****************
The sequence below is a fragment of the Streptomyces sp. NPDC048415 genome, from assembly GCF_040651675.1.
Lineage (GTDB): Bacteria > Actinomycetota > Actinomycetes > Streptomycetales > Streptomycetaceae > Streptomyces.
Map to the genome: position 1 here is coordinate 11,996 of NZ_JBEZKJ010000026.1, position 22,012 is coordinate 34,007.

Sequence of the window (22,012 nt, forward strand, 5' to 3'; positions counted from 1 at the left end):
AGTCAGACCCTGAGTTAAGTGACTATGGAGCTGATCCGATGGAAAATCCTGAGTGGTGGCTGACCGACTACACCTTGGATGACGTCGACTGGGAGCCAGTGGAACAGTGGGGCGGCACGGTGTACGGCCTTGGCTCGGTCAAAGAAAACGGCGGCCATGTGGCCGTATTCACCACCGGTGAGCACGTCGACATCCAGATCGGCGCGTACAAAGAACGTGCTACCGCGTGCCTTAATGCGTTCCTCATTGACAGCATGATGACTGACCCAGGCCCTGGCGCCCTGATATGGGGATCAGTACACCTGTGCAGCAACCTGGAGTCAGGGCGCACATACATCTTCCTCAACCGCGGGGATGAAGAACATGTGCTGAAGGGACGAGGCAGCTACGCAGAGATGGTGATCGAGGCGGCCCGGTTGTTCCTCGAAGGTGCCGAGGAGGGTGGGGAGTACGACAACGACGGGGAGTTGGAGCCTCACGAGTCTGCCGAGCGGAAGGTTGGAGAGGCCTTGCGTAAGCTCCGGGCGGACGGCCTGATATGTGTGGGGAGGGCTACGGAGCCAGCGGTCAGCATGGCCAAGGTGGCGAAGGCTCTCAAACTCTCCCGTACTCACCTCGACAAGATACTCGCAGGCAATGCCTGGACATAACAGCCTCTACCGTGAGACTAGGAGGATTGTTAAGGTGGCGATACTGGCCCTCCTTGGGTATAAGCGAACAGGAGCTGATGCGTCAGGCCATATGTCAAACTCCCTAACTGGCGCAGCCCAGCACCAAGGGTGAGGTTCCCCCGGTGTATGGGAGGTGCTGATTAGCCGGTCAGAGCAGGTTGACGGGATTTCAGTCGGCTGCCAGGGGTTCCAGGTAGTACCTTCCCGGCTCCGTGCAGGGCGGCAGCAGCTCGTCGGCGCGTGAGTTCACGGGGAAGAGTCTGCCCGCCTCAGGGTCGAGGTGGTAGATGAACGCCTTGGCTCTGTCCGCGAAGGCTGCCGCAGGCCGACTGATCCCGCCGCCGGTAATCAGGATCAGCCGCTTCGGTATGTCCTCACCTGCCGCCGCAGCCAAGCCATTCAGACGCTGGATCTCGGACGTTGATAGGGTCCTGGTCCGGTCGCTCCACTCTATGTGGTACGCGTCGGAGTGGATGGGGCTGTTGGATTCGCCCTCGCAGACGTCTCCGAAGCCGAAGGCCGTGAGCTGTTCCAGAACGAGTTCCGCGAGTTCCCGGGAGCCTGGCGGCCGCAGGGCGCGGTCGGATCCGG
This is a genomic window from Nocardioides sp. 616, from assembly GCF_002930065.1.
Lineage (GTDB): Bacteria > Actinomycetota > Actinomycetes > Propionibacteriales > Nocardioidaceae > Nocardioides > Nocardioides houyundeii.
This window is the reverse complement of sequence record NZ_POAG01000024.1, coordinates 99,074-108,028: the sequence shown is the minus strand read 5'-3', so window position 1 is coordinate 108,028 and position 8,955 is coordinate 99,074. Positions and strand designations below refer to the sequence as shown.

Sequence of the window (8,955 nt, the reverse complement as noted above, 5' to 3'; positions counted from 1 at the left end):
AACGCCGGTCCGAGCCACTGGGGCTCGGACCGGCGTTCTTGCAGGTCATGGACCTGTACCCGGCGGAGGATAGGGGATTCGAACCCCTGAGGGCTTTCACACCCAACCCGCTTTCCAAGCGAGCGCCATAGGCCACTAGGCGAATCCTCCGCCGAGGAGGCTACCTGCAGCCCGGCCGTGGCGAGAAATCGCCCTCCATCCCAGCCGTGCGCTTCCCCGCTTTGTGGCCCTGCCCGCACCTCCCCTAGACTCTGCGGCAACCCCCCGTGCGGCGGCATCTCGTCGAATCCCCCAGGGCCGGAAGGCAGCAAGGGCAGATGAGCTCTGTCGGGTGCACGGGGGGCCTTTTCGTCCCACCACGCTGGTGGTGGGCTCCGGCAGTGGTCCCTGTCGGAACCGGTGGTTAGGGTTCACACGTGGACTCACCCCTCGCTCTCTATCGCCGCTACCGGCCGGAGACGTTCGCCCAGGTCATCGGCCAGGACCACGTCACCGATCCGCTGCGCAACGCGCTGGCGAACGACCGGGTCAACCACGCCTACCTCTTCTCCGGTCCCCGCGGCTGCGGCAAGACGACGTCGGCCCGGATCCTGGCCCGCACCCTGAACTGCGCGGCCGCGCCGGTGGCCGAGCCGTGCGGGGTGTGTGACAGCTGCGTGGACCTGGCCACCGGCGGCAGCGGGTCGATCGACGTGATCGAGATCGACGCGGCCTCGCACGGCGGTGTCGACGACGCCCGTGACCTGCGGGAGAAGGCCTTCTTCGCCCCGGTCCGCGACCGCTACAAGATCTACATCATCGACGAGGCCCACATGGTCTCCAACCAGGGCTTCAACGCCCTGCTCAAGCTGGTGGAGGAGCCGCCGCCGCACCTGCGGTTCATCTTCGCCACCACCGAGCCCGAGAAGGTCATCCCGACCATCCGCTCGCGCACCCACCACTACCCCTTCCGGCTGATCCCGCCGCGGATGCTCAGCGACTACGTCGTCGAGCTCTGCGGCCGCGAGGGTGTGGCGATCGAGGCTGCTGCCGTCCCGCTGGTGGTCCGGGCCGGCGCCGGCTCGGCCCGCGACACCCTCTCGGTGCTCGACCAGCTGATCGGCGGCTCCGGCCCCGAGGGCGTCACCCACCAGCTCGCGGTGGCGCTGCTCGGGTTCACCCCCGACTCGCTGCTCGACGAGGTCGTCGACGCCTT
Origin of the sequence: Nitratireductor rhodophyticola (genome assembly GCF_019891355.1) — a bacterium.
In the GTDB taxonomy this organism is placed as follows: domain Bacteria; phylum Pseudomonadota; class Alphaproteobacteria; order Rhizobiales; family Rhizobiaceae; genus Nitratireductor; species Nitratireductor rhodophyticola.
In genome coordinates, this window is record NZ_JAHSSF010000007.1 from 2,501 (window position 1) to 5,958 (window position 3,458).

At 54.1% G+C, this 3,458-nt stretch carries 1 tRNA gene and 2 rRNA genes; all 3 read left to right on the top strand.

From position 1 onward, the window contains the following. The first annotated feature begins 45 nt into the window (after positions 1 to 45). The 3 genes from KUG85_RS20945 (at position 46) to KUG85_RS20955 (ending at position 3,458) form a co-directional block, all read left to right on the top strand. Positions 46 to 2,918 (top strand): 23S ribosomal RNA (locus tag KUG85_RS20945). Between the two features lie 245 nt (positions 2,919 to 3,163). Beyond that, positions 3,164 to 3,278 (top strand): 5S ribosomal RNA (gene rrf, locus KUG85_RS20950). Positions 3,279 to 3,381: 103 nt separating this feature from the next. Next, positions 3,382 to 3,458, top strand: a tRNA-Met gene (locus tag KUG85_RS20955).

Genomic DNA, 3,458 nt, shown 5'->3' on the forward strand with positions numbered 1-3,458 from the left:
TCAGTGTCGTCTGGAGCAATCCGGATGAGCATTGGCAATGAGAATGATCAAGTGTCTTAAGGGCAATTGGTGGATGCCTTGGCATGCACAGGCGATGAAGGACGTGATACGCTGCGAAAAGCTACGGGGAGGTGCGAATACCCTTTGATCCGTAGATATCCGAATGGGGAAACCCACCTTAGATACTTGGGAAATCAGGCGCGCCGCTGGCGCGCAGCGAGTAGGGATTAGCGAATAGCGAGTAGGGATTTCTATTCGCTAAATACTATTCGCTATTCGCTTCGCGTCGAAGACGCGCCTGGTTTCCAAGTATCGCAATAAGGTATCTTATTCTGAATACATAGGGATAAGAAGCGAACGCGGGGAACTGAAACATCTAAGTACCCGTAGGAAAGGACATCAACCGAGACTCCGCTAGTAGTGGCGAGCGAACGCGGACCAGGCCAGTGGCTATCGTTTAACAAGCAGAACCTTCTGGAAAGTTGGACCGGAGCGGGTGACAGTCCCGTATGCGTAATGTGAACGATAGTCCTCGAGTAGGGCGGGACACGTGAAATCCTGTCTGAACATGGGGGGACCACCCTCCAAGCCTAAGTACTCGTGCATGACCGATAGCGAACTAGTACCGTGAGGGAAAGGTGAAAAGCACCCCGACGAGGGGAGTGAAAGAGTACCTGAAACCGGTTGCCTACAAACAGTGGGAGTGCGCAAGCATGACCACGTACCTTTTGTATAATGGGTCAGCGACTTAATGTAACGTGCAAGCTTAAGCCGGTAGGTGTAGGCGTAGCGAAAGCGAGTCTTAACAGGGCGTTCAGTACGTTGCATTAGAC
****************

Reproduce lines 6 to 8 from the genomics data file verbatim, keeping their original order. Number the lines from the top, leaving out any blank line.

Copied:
This is a genomic window from Nocardioides sp. 616, from assembly GCF_002930065.1.
Lineage (GTDB): Bacteria > Actinomycetota > Actinomycetes > Propionibacteriales > Nocardioidaceae > Nocardioides > Nocardioides houyundeii.
This window is the reverse complement of sequence record NZ_POAG01000024.1, coordinates 99,074-108,028: the sequence shown is the minus strand read 5'-3', so window position 1 is coordinate 108,028 and position 8,955 is coordinate 99,074. Positions and strand designations below refer to the sequence as shown.